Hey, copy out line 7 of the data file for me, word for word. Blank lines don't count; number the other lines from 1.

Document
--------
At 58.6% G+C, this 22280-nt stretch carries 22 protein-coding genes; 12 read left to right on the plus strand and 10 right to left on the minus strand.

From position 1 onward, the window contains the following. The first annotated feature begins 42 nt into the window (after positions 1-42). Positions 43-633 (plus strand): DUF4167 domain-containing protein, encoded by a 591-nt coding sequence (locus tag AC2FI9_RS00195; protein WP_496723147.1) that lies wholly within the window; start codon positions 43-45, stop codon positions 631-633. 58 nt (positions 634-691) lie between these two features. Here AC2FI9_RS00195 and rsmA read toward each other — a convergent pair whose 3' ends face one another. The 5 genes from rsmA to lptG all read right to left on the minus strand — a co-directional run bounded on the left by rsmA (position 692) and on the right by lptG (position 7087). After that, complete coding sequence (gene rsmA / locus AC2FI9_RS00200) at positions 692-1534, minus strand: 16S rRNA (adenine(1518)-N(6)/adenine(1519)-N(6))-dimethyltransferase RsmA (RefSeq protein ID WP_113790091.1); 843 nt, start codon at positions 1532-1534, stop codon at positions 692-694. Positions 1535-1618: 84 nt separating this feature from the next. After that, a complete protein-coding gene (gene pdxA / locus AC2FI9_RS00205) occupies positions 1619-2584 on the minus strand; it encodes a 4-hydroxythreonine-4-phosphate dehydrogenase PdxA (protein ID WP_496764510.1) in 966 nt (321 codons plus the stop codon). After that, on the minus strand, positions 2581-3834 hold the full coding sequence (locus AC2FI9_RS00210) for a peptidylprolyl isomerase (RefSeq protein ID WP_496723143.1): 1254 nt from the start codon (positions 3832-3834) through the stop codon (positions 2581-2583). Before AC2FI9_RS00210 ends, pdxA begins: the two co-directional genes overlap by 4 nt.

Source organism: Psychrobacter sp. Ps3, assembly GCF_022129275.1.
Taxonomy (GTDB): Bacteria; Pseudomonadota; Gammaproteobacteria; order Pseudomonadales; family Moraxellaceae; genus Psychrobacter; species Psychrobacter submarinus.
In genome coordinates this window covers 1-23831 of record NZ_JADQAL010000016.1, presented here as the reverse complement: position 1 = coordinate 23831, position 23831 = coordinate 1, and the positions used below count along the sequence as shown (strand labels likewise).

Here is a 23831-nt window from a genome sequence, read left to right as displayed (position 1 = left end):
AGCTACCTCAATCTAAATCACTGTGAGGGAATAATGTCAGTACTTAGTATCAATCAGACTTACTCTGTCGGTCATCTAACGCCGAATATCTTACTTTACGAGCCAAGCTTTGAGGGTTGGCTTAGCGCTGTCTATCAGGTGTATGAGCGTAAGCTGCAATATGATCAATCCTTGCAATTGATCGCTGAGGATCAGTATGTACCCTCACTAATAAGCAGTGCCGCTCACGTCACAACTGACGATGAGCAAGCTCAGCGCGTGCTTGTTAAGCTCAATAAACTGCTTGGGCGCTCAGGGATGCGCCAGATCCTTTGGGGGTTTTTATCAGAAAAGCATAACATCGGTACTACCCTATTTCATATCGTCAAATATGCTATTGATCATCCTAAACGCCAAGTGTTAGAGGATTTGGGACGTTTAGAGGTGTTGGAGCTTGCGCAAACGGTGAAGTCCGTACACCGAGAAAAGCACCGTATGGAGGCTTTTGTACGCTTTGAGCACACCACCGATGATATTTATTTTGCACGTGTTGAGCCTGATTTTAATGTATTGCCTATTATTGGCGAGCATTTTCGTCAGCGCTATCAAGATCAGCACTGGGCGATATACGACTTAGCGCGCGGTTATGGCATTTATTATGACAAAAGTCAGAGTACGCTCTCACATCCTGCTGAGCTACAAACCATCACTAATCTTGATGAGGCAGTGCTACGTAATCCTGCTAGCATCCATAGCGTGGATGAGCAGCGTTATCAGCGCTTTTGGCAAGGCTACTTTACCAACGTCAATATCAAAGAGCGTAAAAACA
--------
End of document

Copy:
AGCTACCTCAATCTAAATCACTGTGAGGGAATAATGTCAGTACTTAGTATCAATCAGACTTACTCTGTCGGTCATCTAACGCCGAATATCTTACTTTACGAGCCAAGCTTTGAGGGTTGGCTTAGCGCTGTCTATCAGGTGTATGAGCGTAAGCTGCAATATGATCAATCCTTGCAATTGATCGCTGAGGATCAGTATGTACCCTCACTAATAAGCAGTGCCGCTCACGTCACAACTGACGATGAGCAAGCTCAGCGCGTGCTTGTTAAGCTCAATAAACTGCTTGGGCGCTCAGGGATGCGCCAGATCCTTTGGGGGTTTTTATCAGAAAAGCATAACATCGGTACTACCCTATTTCATATCGTCAAATATGCTATTGATCATCCTAAACGCCAAGTGTTAGAGGATTTGGGACGTTTAGAGGTGTTGGAGCTTGCGCAAACGGTGAAGTCCGTACACCGAGAAAAGCACCGTATGGAGGCTTTTGTACGCTTTGAGCACACCACCGATGATATTTATTTTGCACGTGTTGAGCCTGATTTTAATGTATTGCCTATTATTGGCGAGCATTTTCGTCAGCGCTATCAAGATCAGCACTGGGCGATATACGACTTAGCGCGCGGTTATGGCATTTATTATGACAAAAGTCAGAGTACGCTCTCACATCCTGCTGAGCTACAAACCATCACTAATCTTGATGAGGCAGTGCTACGTAATCCTGCTAGCATCCATAGCGTGGATGAGCAGCGTTATCAGCGCTTTTGGCAAGGCTACTTTACCAACGTCAATATCAAAGAGCGTAAAAACA